“We Will Stand Alone!”


An Interview with Archbishop Renato R. Martino

Apostolic Nuncio, 

Permanent Observer of the Holy See 

to the United Nations


By John Mallon


From Inside the Vatican, August-September 1999



"We are now standing in the face of the greatest historical confrontation humanity has ever gone through. I do not think that wide circles of the Christian community realize this fully. We are now facing the final confrontation between the Church and the anti-Church, of the Gospel versus the anti-Gospel. This confrontation lies within the plans of divine Providence; it is a trial which the whole Church ... must take up."

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—From Cardinal Karol Wojtytla's farewell speech after a visit to the United States in 1976, (two years before he was elected as Pope John Paul II), reprinted in The Wall Street Journal (November 9, 1978).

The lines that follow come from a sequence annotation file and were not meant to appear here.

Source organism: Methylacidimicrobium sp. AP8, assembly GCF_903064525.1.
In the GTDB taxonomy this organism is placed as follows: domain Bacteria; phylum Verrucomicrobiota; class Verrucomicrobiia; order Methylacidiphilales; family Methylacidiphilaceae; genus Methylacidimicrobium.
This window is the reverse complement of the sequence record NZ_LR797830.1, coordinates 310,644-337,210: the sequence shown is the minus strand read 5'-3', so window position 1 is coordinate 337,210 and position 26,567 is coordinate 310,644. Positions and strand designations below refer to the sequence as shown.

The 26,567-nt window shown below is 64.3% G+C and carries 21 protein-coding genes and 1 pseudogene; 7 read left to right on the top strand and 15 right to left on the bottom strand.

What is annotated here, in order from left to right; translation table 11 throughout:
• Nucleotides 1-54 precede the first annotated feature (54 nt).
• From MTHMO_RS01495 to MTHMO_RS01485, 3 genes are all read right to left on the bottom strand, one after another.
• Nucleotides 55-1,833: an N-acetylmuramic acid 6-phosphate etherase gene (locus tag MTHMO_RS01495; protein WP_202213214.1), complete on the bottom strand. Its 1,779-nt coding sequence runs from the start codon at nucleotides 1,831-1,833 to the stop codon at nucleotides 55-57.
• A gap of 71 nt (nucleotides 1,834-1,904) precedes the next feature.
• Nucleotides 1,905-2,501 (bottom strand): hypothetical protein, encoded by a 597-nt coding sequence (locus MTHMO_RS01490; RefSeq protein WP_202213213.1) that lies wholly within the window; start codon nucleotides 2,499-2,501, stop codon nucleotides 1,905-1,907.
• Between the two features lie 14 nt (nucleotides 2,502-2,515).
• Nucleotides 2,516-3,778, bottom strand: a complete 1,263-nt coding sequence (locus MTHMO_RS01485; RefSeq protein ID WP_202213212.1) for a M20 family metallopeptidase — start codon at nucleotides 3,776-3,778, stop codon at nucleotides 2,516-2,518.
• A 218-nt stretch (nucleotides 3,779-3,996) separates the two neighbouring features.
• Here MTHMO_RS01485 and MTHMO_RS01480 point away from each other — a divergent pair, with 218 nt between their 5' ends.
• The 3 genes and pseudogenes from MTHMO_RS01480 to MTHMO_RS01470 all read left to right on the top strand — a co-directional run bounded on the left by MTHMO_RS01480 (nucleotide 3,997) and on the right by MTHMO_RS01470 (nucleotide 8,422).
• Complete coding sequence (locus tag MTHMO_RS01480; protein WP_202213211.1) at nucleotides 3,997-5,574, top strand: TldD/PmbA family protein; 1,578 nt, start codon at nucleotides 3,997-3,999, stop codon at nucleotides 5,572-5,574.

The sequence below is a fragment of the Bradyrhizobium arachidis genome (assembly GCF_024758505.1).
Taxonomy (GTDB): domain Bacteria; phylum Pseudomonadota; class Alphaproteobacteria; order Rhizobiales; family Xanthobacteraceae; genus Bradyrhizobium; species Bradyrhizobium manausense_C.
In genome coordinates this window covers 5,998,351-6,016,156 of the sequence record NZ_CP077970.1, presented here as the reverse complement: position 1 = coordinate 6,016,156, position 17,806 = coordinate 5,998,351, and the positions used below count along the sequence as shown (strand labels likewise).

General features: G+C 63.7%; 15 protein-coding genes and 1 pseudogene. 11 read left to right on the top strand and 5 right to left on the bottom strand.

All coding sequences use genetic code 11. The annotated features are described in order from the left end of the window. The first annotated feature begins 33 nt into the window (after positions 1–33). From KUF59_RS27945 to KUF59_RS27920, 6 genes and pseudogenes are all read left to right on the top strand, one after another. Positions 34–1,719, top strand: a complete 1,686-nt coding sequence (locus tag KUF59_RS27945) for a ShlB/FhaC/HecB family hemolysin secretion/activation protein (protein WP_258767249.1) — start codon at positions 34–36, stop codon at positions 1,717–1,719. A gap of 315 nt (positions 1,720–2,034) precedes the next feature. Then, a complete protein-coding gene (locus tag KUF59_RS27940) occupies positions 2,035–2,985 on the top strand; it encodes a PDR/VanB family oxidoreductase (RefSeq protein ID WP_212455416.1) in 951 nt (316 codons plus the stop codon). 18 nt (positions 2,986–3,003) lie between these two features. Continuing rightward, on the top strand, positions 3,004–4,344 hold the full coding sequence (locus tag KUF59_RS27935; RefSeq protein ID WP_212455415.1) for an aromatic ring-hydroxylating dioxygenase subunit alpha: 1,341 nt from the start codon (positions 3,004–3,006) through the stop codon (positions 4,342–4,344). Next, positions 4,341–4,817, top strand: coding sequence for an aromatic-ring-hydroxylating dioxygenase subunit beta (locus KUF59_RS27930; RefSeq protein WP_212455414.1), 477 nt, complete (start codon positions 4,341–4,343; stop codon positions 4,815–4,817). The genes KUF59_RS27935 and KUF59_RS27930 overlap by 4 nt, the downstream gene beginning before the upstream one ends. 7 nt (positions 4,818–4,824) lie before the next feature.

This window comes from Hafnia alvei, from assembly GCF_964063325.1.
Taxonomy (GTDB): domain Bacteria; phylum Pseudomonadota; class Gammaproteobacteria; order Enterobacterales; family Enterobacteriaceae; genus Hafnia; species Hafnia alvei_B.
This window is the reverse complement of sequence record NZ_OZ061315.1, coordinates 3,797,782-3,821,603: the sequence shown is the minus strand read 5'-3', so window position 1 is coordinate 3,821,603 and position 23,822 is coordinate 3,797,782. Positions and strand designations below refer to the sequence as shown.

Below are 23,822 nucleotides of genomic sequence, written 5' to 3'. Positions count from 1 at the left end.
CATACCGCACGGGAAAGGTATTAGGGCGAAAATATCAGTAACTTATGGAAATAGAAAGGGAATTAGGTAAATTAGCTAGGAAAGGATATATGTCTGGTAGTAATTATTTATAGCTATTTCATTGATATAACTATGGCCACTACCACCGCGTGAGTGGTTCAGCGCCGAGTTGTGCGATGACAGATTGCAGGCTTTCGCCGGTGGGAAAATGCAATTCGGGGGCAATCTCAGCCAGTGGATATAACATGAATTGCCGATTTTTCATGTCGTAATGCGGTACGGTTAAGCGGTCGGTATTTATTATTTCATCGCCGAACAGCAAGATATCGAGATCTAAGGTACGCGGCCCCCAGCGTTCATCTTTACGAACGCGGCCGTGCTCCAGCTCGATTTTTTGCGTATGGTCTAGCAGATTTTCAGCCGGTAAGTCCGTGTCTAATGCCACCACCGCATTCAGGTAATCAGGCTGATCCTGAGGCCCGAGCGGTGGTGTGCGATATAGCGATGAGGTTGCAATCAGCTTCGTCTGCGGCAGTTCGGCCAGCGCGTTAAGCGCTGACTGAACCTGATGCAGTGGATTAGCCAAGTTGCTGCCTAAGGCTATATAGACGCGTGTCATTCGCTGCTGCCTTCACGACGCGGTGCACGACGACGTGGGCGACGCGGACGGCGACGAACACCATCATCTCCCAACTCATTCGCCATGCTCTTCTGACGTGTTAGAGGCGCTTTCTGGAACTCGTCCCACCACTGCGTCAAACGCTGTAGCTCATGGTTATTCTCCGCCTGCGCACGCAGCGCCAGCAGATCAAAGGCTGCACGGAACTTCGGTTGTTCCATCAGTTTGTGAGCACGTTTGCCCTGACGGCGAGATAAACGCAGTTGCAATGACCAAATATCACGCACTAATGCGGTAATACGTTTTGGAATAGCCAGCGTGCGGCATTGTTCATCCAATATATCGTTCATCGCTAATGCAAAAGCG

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In what has become widely known as "the Culture Wars" in the United States, What Pope John Paul II later called the struggle between the "Culture of Death" and the Culture of Life in his encyclical Evangelium Vitae, has become visible at every strata of society for those who have eyes to see it. A particularly unique and crucial battleground in this war, because of it's unique position in the world, has been the United Nations. In particular, a series of conferences, stepped up in the 1990s and dealing increasingly with issues of life and death and who holds power over them; particularly, the discussion of life or death as a "choice" to use the ideological term at the center of the debate.